PTFE Membranes – Beauty is in the Eye of the Beholder
By: Tom Frankel
Post Date: October 21st 2015
What is the point of putting a PTFE coating over an EPDM membrane? Is it to look pretty?During our extensive research into the use of PTFE with diffuser media 10 years ago, we looked at many different options to make diffusers operate better, longer and more efficiently, including blending PTFE powder into the uncured EPDM gum rubber. There didn’t seem to be a point to sandwich PTFE inside of the membrane. We wanted it on the outside of the membrane. At the time, we thought the benefit of PTFE was going to be the non-stick property, like a frying pan. We learned that while SSI’s PTFE coated diffuser membranes do appear to slow the rate of fouling, there was a larger benefit that we had not fully appreciated during the development process.
We noticed something funny while testing our PTFE membranes in a lab tank. There was a period over one summer when people were taking vacations and we left a tank full of water next to an open window, and when we came back we emptied the tank and there was one diffuser with an EPDM membrane and one diffuser with a PTFE membrane. Both were covered with a thin algae film. We set them on the counter to dry, and when we came back the a few days later, we saw something interesting. The thin film on the EPDM membrane had dried and cracked in a uniform diamond pattern, but the thin film on the surface of the PTFE coated membrane was still intact. There was no shrinkage or crazing of the film on the PTFE membrane like the EPDM membrane.
SSI’s PTFE coated EPDM membranes don’t swell measurably with the equipment we have in a shallow water bath, but plain EPDM membranes do. The EPDM membrane had absorbed just enough water in the bath to shrink, causing the surface film to crack. The PTFE membrane absorbed so little or no water, so that there was no shrinkage of the substrate product under the film. This set us on a path of research which included independent accelerated aging tests, creep (rubber stress/strain) tests, and field tests.
We installed PTFE membranes at a perfume factory in North Carolina that have run 5 years, where the original EPDM membranes lasted only months. We replaced EPDM membranes at a textile factory in India that had operated with EPDM membranes less than a year, and has also run about 5 years with the first set of PTFE membranes. We threw PTFE membranes into competitive pilot tests at paper mills in Canada and the northern US, we submitted samples to laboratories in the US and Europe for testing, and we participated in aggressive foul air experiments in California which had destroyed every membrane material including fluorinated silicone and VitonTM , but PTFE worked. The list goes on and on and includes practically every industry including pharmaceuticals, oil refineries, automobile manufacturing, and of course, municipal wastewater.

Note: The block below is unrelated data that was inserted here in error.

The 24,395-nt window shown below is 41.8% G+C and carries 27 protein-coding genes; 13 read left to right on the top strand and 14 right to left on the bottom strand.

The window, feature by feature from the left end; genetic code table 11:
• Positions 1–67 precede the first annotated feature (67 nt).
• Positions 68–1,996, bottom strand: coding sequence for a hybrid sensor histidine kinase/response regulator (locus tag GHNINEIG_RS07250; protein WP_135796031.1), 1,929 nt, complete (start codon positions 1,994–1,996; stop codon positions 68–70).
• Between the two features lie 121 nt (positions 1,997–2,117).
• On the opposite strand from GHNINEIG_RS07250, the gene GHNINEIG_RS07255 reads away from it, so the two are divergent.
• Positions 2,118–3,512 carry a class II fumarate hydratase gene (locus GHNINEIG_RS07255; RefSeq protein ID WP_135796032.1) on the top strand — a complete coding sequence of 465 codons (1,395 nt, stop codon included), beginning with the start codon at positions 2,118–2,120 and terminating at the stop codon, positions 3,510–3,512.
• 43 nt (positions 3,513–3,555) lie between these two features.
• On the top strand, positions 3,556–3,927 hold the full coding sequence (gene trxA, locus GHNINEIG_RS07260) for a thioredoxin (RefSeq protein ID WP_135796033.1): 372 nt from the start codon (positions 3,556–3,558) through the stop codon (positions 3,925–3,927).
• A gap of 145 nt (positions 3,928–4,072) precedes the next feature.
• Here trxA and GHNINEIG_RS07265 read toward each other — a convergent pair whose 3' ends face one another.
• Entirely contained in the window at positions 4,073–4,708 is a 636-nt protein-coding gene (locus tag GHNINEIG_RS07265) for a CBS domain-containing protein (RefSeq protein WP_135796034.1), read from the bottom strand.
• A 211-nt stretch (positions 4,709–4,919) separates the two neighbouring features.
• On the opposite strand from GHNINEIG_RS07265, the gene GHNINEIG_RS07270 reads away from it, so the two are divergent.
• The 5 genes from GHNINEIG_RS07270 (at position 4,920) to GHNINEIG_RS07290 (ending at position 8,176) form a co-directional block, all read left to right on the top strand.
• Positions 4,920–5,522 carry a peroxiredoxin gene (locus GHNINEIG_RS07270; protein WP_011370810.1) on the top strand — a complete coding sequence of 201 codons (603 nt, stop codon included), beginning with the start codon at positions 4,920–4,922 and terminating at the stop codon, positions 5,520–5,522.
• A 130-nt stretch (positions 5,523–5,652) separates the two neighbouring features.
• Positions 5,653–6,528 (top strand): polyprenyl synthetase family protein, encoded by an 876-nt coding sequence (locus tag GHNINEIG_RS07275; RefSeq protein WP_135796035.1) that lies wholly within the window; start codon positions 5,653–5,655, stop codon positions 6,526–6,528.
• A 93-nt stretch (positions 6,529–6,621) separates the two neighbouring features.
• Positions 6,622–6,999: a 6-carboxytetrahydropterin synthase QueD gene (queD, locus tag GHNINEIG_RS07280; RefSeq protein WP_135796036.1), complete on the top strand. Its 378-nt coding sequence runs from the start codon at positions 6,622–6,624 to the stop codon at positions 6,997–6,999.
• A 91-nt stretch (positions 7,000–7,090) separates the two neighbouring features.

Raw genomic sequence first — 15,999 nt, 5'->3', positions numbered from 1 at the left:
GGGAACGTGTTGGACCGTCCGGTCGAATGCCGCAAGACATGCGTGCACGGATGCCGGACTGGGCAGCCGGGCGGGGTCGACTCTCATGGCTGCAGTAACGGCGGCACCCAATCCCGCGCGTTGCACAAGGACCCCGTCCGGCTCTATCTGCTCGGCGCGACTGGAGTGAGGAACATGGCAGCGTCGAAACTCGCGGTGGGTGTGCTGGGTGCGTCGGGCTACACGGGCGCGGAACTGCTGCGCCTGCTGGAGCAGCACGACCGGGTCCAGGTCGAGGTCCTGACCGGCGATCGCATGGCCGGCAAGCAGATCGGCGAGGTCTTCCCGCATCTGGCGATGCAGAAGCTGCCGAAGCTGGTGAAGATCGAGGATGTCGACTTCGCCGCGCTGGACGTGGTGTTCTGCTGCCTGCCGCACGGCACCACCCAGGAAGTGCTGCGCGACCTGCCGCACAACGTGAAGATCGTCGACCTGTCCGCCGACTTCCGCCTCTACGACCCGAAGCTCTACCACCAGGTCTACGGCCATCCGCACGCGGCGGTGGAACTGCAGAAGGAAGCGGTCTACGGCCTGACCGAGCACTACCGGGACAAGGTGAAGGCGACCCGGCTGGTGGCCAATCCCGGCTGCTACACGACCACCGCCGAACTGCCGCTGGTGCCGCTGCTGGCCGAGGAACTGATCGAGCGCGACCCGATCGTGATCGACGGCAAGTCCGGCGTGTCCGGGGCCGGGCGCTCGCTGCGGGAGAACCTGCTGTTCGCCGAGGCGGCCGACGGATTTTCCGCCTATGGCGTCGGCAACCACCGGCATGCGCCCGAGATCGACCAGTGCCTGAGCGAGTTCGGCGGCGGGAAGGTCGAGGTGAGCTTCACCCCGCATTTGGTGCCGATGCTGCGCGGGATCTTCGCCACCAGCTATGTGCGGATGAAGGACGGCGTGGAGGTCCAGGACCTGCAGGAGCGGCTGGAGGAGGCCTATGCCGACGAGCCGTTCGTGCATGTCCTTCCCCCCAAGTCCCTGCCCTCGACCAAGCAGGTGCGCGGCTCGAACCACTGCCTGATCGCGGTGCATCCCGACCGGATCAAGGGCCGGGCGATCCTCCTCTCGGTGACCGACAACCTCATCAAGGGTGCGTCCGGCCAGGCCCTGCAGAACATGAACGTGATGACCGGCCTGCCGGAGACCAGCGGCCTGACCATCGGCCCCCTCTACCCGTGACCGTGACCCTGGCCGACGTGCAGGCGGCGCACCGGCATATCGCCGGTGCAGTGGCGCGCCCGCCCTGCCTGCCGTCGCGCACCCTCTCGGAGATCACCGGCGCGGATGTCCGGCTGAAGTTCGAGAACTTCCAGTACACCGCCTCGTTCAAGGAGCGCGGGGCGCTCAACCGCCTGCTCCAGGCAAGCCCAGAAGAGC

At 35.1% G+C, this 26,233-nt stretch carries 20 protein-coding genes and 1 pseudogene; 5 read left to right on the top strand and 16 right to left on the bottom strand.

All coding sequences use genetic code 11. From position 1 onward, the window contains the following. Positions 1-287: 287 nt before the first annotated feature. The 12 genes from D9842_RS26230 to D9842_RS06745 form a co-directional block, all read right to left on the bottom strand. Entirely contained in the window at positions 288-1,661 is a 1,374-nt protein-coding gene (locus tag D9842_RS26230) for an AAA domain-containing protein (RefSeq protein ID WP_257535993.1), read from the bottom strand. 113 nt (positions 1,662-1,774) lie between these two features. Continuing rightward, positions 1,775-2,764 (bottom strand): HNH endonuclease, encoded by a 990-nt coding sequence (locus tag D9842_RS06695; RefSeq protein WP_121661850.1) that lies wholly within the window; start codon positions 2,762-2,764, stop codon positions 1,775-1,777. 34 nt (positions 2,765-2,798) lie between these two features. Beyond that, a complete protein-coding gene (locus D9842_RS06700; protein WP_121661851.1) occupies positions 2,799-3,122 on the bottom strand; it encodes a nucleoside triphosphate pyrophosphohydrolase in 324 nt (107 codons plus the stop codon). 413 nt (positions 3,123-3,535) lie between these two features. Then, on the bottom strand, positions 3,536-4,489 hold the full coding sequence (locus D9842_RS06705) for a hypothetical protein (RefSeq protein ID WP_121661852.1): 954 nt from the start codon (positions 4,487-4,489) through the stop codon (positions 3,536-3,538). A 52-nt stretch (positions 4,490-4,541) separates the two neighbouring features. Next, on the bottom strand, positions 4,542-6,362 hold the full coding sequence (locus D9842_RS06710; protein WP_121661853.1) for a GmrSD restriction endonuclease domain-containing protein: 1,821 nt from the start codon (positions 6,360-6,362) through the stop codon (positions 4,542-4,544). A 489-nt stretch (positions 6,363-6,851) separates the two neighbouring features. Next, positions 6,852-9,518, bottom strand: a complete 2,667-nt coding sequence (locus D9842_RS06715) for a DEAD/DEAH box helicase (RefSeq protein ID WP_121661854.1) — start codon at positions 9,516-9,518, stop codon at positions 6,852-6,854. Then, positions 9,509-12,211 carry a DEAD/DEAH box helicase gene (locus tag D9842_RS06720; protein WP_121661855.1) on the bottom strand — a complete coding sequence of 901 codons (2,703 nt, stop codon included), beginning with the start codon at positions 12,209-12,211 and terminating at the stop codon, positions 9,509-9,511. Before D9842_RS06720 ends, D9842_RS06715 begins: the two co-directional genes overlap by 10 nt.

Water is an enemy of an EPDM membrane, with depth and temperature as secondary factors affecting lifetime. It is just a theory, but it seems that EPDM membranes that have a long run time in municipal applications may do so, precisely because they are run all the time and continuously dried out. EPDM membranes that are allowed to soak over a period of time are likely to swell and suffer dynamic changes including changes in thickness and hardness. Some of you may have observed this in swing zones, where it may be difficult to turn diffusers on after a long dormancy. Or in SBR’s where the run time of diffusers is typically 50% or less of a conventional plant, so why don’t EPDM membranes in an SBR last twice as long? It’s been our experience that they don’t even last as long as diffusers operated continuously.
In the next post, we’ll show some photos of SSI PTFE membranes that have had a long run time. We will also share some physical properties and performance metrics for those diffusers, to show you how these products are holding up in a wide variety of applications over time.
Thanks for your interest and we hope that SSI can do something for your wastewater treatment plant soon.
Mr. Frankel co-founded SSI in 1995 with experience in design and distribution of engineered systems. He is in charge of sales, marketing and operations in the company. Mr. Frankel holds multiple US patents related to diffusers. He is a graduate of Washington University in St. Louis.